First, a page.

As the popularity and accessibility of automobiles grew throughout the 1920s and 1930s, the problem of finding the right place to put filling and service stations became a concern for residents and city officials. Filling stations in the mid-1910s were merely curbside gas pumps connected to an underground tank. The pumps were designed to fill a tin can, which would then be taken home and stored in the garage until it was needed. Although this option was more convenient than having to visit a wholesale gasoline seller, which were often only located in large cities, refineries were looking for new ways to make purchasing gasoline even more convenient for automobile owners. They wanted to bring pumps closer to residential areas and eliminate the need for customers to store gasoline in their garage, thereby reducing the risk of the tin containers catching fire and putting homes in jeopardy.

Communities understandably didn’t want unsightly gasoline pumps located close to residential neighborhoods, so oil companies looked for more attractive ways to bring their product closer to customers. Their first offering was known as the shed design. As the name implies, sheds would be built on corner lots with gravel or dirt driveways leading to the pump. The small, utilitarian building was used to house equipment, oils, and greases needed for early cars. A gasoline pump would be located in the front or at the side of the building. They were nothing more than practical and their appearance, along with the smell and clutter that typically surrounded them, often drew complaints from neighbors.

The next evolution of the service station became one of the most popular. Known as the house or cottage design, these stations blended into business districts and the fringes of residential neighborhoods. Exterior design styles varied, but most of the service station interiors were similar. They contained small offices, a couple of small storage rooms, and restrooms for the public. The entrance to the men’s restroom was located inside, and an exterior entrance to the ladies room was typically located at the back of the station. Hand-cranked oil dispensers were installed at the center of the main shop, along with a few chairs and a stove for heat.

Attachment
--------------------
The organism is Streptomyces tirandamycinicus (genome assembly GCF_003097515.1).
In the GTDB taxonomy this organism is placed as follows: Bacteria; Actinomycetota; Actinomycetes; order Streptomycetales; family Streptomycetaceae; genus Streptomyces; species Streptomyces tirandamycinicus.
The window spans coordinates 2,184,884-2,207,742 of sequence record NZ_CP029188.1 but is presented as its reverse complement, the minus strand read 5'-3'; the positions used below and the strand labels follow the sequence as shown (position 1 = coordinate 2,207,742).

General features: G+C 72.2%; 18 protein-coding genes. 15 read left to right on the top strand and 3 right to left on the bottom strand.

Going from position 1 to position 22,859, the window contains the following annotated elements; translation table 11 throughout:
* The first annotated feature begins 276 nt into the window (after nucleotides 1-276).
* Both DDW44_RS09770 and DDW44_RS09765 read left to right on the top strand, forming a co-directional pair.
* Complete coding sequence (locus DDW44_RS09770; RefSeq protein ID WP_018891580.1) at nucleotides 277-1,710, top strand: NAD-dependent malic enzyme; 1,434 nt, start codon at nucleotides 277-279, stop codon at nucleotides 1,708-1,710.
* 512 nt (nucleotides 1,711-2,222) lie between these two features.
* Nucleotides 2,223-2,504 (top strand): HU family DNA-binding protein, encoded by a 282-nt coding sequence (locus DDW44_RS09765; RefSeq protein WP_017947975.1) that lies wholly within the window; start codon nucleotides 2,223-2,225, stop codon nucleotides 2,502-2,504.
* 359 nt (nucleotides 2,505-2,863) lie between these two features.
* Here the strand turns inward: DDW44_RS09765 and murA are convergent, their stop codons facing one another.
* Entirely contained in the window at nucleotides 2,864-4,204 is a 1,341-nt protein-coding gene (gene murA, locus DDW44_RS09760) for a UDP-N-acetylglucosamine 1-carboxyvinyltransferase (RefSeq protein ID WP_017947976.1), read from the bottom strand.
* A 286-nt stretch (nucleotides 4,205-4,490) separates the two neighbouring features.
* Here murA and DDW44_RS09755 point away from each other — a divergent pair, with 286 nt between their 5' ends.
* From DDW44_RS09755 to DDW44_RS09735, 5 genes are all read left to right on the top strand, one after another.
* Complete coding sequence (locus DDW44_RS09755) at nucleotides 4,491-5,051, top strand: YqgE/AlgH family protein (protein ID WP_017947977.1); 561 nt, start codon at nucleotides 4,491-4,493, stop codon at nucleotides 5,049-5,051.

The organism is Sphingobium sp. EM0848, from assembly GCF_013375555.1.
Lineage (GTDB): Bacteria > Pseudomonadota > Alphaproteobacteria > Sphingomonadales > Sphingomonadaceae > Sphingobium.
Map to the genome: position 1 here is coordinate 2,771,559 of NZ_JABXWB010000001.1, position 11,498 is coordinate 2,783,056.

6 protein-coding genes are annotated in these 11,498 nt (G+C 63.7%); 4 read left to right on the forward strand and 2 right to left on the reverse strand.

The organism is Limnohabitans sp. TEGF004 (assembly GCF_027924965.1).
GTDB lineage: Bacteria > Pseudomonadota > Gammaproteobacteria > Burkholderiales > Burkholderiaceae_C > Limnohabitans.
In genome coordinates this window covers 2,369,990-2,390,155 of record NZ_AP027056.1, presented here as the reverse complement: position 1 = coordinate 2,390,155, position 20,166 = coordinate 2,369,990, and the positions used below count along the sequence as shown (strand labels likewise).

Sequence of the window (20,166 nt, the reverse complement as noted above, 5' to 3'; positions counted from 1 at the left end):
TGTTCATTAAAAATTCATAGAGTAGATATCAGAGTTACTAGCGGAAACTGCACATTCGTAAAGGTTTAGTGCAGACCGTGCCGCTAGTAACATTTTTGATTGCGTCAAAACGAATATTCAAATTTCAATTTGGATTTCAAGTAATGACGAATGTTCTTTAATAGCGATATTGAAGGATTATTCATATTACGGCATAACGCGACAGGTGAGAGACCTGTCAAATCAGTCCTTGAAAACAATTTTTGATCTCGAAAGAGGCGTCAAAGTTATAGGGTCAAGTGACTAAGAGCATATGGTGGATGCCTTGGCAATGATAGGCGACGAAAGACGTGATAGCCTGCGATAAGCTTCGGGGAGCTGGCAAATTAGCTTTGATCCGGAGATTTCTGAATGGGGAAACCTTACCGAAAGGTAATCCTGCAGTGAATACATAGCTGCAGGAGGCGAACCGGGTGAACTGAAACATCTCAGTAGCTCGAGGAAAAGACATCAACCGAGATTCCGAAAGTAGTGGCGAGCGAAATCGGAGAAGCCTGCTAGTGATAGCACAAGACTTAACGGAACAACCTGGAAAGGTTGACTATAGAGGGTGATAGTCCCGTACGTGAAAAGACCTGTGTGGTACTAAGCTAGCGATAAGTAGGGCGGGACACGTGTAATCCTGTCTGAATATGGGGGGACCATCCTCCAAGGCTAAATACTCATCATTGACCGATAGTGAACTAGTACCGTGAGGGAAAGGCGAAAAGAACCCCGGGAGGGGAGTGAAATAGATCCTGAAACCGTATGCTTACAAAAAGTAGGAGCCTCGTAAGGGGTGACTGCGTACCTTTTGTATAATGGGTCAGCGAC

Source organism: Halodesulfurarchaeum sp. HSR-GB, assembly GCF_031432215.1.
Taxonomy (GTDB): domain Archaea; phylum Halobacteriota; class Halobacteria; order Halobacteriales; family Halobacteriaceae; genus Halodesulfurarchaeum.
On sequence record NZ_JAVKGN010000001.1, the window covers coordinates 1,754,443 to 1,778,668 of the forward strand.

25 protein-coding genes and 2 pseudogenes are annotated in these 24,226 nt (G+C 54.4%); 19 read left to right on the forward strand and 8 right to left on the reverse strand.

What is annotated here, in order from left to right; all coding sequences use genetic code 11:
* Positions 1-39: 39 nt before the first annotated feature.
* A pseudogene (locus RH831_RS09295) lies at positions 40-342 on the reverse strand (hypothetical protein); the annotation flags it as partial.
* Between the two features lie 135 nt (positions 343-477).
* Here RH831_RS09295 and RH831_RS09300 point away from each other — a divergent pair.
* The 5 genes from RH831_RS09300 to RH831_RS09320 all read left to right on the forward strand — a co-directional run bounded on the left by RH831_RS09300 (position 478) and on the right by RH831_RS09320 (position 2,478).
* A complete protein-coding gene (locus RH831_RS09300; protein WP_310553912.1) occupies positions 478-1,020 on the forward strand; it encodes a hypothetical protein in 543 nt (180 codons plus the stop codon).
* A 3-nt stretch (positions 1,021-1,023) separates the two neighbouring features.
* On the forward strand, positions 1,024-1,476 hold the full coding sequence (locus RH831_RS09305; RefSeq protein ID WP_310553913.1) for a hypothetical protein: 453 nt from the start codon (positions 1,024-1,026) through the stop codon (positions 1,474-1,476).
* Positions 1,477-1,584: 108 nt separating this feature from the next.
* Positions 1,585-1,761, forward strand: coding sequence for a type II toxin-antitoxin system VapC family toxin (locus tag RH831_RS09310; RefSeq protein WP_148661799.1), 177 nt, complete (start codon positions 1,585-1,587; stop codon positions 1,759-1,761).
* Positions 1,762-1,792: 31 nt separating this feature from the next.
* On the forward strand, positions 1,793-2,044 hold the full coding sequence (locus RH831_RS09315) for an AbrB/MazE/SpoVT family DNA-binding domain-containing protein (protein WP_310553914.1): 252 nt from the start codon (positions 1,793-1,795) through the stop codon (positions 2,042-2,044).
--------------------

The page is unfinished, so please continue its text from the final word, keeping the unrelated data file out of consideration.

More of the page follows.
Many of the house and cottage style service stations were prefabricated. Oil companies could select one of the several standardized building plans, or custom design a building for that company’s exclusive use. Pure Oil was the first to adopt an English cottage look with white stucco exteriors and steep, end-gabled roofs tiled in blue. Phillips 66 and Sinclair also adopted the English cottage look. Standard Oil and Beacon Refining Company preferred a colonial design with brick exteriors and stately columns. A simpler, but highly-recognizable custom brick and tiled roof motif was chosen by Gulf Refining Company, while Ventura Refining Company and Texaco both assumed a Spanish Mission style for their stations. Each of these styles could be seen throughout Minnesota.

One of the most charming examples of the English cottage-style service station can be found in Canby. Oscar Lundring independently owned and operated the Sinclair Oil Company service station at the corner of First Street and Oscar Avenue. Built in 1926, the station was a departure from typical Sinclair stations that featured a brick exterior, steeply-pitched gable roof, and no canopies. Lundring’s station was covered in stucco and boasted a low-pitched, jerkinhead gabled roof covered in irregularly cut shingles laid to curve at the eaves and corners to resemble heavy thatching. Decorative elements included an eyebrow dormer with fanlight window, arched windows and doorways, shutters, and window boxes for flowers.

In 1960, a two-bay, flat-roofed addition was constructed at the back of the station for servicing cars. The exterior was covered with stucco to blend with the original portion of the building. Modern pumps were added in the 1950s. The service station was used until the early 1960s. More recently, the 1950-era pumps were replaced by beautifully restored, non-functional, vintage Texaco pumps. Although the subsequent owners have used the station for different purposes, they have retained and maintained the distinctive architecture and interesting character of the service station. Because of this foresight, the Lundring Service Station was placed on the National Register of Historic Places in 1986.

Journal of American Culture. Vol. 1 No. 3. Fall 1978.
Lundring Service Station, National Register of Historic Places Nomination File, State Historic Preservation Office, Minnesota Historical Society, St. Paul.